There’s an exclusivity inherent to the moment that college basketball coaches refer to as “Monday Night.” That’s the insider moniker for the sport’s national title game, which allows only two of the sport’s 357 teams to slip under the velvet rope for the final game.
After undefeated No. 1 Gonzaga (31-0) escaped an upset from UCLA and No. 1 Baylor (27-2) advanced to the national title game with Final Four victories on Saturday, it sets up the single-best national title game on paper in the history of the NCAA tournament considering how both programs uniquely separated themselves from the rest of the sport.
Gonzaga and Baylor have dominated this season so thoroughly that they were perched atop the Associated Press poll together for the first 14 polls, including the preseason. Overall, they were ranked Nos. 1 and 2 in 15 of the 17 AP polls. No two teams that have met for the title have spent that much time beside each other atop the polls in a single season. Gonzaga is attempting to become the first men’s Division I team to go undefeated and win the NCAA tournament since Indiana’s 1976 championship team.
Since the NCAA tournament began seeding teams in 1979, this marks the ninth time that two No. 1 NCAA tournament seeds met in the national title game. The frenetic nature of the NCAA tournament rarely allows two of the best four teams to play for the title, never mind two programs that have emerged as distinctly elite as the Zags and Bears.
How rare is it for the clear-cut two best teams to reach the NCAA title game? It could be considered a generational event. The closest comparison for the domination of the two top teams meeting in the national title game came in 1999, when UConn toppled Duke, 77-74, after they’d shared the top two spots in the polls for 12 weeks during that season. In 2005, UNC beat Illinois, 75-70, after they topped the polls together for five weeks. Not coincidentally, those are remembered as two of the best games the sport has been treated to in the last quarter century.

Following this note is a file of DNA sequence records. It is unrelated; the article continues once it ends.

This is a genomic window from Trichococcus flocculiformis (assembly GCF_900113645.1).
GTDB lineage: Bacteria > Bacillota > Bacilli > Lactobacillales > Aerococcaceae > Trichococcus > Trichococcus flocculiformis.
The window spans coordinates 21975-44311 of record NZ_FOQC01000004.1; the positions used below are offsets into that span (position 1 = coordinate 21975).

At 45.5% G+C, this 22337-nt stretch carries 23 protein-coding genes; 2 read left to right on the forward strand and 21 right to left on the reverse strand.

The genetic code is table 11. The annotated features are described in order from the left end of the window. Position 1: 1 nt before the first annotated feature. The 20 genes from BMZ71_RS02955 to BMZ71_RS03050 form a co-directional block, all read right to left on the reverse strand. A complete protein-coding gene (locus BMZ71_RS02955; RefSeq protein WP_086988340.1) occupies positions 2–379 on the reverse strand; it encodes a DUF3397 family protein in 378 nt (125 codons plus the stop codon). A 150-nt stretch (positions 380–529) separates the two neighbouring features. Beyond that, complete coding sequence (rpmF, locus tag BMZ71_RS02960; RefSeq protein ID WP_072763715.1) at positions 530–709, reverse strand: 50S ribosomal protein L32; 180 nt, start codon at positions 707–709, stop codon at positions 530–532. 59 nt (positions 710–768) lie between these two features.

Overall, this is just the ninth time that a pair of No. 1 seeds have faced off since the tournament began seeding in 1979. Those games were — UNC over Georgetown in 1982, UNC over Michigan in 1993, UConn over Duke in 1999, UNC over Illinois in 2005, Florida over Ohio State in 2007, Kansas over Memphis in 2008, Duke over Wisconsin in 2015 and UNC over Gonzaga in 2017.
Monday night’s game between No. 1 Gonzaga and No. 1 Baylor will be added to that list. The winner will mark the first national championship for either program. Baylor hadn’t been to the Final Four since 1950. Gonzaga’s lone title game appearance came back in 2017 and the school didn’t appear in the NCAA tournament for the first time until 1995.
Gonzaga and Baylor were actually scheduled to meet earlier this season in Bankers Life Fieldhouse in Indianapolis on Dec. 5. The game was canceled because of a pair of positive COVID-19 tests in Gonzaga’s traveling party. They were unable to reschedule.
"I think we match up pretty well," Baylor star Jared Butler said after the Bears clinched their spot in the title game. "They've got pros. We've got pros. They win a lot of games. We win a lot of games. I think we match up well."
But they now meet thanks to a collision of generational dominance, as the basketball gods have aligned for them to meet about a half-mile away at Lucas Oil Stadium from where their original matchup was scheduled. The element of mystery from the prior game being canceled adds to the aura of this game, which on paper projects as one of the best title games in NCAA history.
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